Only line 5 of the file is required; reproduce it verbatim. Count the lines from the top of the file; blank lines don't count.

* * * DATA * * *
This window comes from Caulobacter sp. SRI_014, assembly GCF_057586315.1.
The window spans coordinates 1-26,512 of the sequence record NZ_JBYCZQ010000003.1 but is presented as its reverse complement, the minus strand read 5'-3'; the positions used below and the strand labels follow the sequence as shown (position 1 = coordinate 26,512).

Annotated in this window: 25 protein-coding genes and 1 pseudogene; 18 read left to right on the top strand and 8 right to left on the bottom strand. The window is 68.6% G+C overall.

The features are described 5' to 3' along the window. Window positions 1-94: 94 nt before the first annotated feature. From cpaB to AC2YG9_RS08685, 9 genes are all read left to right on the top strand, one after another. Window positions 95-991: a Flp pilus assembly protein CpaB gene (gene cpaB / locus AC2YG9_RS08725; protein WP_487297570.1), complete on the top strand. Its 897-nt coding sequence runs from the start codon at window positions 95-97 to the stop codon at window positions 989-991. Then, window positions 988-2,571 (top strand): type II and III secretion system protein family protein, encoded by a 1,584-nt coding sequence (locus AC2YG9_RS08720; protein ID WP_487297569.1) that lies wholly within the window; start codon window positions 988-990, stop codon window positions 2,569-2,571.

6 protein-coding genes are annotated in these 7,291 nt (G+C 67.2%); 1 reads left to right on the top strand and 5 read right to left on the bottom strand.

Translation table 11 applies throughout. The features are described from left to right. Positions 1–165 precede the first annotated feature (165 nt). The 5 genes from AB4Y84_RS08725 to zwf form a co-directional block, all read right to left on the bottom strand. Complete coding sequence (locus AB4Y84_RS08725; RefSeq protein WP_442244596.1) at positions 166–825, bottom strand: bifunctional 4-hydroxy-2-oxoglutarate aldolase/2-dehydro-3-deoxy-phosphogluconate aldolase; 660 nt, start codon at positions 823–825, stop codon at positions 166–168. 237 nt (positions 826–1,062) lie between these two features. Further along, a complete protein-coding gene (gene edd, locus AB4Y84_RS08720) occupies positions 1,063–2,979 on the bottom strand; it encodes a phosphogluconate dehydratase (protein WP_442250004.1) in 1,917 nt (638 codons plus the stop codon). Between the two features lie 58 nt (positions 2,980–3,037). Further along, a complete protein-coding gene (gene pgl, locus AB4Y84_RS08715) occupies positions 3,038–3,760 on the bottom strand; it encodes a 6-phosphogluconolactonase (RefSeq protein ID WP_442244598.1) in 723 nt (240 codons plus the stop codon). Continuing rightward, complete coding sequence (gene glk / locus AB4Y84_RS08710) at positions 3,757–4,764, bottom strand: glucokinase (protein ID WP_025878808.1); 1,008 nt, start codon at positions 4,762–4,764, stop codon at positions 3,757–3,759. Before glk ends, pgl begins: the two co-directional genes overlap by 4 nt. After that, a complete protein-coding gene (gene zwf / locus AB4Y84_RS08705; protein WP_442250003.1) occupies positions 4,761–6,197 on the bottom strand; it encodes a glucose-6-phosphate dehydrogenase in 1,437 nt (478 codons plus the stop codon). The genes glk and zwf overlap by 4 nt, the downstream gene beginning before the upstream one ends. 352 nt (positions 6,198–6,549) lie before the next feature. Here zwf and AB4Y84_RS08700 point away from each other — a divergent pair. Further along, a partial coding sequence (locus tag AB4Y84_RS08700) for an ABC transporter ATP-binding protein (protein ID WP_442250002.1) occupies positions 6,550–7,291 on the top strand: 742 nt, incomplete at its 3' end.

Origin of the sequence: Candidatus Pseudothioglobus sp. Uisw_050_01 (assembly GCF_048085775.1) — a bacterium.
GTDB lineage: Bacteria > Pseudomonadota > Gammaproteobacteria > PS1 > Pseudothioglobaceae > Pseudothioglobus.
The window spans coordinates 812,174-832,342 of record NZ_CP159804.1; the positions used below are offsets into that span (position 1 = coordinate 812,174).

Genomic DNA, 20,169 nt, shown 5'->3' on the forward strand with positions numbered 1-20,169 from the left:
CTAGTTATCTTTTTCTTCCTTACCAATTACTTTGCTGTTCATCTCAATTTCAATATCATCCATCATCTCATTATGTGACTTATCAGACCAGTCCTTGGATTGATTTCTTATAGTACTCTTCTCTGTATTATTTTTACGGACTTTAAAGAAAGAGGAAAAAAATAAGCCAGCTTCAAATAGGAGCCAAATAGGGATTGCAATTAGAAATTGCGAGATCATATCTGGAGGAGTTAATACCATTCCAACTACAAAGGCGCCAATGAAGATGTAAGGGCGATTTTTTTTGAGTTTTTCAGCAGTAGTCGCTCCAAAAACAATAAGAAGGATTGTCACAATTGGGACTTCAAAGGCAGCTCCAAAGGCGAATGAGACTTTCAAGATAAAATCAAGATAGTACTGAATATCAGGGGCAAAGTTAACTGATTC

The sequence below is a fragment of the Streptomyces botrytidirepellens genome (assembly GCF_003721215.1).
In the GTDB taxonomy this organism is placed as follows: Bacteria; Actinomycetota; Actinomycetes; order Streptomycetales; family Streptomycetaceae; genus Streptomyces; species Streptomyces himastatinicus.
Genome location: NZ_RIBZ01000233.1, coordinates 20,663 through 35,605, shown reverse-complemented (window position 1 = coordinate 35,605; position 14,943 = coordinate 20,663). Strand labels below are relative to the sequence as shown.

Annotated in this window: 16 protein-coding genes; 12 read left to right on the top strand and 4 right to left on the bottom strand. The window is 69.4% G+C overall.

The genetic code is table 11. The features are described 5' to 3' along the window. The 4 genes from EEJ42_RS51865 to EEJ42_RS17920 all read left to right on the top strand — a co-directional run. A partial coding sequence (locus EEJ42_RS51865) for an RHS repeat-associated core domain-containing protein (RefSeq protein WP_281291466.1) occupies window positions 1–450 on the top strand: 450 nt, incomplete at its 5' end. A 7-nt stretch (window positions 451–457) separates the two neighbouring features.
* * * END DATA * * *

6 protein-coding genes are annotated in these 7,291 nt (G+C 67.2%); 1 reads left to right on the top strand and 5 read right to left on the bottom strand.